Discouraged? Need a jolt of energy or assurance that God is with you and will provide for you? How about this: “I have been young, and now am old,” David writes, “yet I have not seen the righteous forsaken, nor his descendents begging bread” (Psalm 37:25).
Of course, David was a King. He had it all. He did not have to worry about where his next meal was coming from, or whether he would have a place to lay his head. And all of his descendents, being the children of royalty, would not have to worry about such things, either.
But even if this were true, David certainly had his fair share of heartache and anxiety. This was the same David who, as he would testify in Psalm 51, nearly had God’s Spirit depart from him because of his grievous double-sin of committing adultery with Bathsheba and then having her husband killed. So David knew a thing or two about the broken road. In fact, this is also the same David who also cried out to God, “My God, my God, why have you forsaken me?” (Psalm 22:2).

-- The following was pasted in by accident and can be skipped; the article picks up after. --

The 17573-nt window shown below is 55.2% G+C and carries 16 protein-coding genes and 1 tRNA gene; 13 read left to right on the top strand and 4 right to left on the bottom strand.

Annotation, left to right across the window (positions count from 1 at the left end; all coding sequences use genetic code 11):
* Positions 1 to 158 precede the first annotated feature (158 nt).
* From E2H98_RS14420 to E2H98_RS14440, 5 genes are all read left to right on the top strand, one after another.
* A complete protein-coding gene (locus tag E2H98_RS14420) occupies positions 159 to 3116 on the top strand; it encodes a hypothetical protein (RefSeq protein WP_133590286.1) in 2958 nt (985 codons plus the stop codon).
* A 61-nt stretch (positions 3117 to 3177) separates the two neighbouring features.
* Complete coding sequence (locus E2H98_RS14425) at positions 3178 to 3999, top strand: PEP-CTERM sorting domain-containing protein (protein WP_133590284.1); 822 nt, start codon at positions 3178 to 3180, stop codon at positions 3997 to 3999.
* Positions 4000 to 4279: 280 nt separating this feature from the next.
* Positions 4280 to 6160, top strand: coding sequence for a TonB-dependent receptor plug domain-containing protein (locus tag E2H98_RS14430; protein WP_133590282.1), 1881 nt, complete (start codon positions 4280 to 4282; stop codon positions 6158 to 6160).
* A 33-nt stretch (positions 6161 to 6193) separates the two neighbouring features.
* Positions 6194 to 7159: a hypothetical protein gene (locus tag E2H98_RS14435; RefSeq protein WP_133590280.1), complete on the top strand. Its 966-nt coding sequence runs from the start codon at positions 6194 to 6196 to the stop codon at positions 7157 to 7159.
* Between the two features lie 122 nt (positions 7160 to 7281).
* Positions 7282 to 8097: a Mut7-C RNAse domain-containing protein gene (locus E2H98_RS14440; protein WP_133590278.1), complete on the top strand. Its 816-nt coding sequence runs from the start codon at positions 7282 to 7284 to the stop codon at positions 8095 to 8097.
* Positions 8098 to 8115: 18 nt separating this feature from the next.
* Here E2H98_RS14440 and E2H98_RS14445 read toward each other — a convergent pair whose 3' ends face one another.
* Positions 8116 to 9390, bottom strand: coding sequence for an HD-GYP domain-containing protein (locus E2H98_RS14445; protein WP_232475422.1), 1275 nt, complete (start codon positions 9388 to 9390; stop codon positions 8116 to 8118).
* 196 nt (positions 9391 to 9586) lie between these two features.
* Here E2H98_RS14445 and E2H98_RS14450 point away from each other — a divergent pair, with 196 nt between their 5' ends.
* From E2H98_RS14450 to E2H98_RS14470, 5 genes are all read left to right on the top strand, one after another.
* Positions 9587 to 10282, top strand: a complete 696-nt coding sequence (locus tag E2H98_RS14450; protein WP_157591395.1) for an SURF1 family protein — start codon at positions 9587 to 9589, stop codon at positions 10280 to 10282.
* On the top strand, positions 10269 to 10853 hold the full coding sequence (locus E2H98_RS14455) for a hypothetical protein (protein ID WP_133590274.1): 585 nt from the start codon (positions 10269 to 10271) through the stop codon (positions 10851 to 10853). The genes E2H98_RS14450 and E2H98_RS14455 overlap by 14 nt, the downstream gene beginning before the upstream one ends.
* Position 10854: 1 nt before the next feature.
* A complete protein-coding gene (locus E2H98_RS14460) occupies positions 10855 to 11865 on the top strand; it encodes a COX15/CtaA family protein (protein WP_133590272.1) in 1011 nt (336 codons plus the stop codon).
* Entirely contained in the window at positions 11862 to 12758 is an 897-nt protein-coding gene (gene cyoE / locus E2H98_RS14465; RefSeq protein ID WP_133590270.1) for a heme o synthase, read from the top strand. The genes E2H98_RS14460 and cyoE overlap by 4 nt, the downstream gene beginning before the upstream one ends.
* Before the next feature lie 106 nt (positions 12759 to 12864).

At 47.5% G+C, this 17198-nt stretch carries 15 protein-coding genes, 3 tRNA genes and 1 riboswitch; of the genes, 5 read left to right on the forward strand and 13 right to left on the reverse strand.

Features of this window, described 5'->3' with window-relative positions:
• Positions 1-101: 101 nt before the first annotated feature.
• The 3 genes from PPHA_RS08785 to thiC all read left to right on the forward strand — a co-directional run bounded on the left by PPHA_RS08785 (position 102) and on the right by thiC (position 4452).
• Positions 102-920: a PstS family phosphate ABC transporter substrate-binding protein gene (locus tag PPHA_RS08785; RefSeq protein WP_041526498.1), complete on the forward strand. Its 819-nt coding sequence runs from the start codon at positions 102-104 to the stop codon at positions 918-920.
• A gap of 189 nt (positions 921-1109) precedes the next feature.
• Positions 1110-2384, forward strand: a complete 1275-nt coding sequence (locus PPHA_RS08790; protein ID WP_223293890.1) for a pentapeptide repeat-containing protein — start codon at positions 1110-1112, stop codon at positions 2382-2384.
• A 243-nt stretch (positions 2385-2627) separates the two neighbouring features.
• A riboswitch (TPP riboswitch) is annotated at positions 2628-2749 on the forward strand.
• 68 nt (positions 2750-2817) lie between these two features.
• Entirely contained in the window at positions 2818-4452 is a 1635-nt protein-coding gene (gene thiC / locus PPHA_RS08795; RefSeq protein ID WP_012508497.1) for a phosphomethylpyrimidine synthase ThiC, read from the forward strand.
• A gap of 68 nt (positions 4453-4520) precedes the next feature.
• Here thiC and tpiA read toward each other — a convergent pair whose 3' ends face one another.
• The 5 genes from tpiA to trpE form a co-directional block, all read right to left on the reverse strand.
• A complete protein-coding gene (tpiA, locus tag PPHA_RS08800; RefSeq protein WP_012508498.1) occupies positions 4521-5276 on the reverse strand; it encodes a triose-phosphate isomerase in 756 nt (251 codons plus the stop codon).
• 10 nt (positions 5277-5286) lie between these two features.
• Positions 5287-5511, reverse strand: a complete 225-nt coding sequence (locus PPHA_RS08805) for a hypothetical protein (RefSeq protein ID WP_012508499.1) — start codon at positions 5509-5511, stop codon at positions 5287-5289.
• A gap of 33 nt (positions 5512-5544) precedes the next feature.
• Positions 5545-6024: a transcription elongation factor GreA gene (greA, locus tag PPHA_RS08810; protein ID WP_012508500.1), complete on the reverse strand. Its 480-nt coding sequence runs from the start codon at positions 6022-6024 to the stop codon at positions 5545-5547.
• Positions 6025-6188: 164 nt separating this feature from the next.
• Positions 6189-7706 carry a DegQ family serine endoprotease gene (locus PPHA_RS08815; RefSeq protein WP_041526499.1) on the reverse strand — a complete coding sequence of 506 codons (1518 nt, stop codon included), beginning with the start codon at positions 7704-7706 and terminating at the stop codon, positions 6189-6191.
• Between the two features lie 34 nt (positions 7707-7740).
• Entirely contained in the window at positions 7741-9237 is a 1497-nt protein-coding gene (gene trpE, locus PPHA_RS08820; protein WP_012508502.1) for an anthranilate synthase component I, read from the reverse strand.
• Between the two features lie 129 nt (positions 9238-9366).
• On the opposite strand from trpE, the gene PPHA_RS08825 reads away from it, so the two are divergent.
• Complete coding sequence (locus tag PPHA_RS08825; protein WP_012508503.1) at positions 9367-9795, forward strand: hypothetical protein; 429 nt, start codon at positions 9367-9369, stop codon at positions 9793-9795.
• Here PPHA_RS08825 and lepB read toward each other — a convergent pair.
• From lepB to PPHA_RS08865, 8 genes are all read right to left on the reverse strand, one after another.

And yet he could still say, with confidence, that he had never seen the righteous forsaken. Even though he, himself, felt forsaken at times, he understood that he most definitely was not. God stuck close by his side.
So what about us? Shall we worry about being forsaken, abandoned, left to fend for ourselves? No, no! A thousand times no! The truth of the matter is, though we may feel forsaken and abandoned at times, we never are—if, for no other reason than the fact that that Messianic Psalm that David cried out in Psalm 22 was fulfilled in the life of Christ. It’s the same Hebrew word as Psalm 37, as Psalm 37! The righteous—or anyone, for that matter—need never be “forsaken” because Christ took upon Himself our forsakenness!
I remember reading The Desire of Ages a long time ago for the first time. I did not get very far in my first reading, but this quotation stood out to me and has always stuck with me: “Christ was treated as we deserve, that we might be treated as He deserves. He was condemned for our sins, in which He had no share, that we might be justified by His righteousness, in which we had no share. He suffered the death which was ours, that we might receive the life which was His. ‘With His stripes we are healed’ ” (p. 25).
Yes, indeed, Christ was forsaken and abandoned by His Father so that we would never have to be. So why not thank Him for this reality today?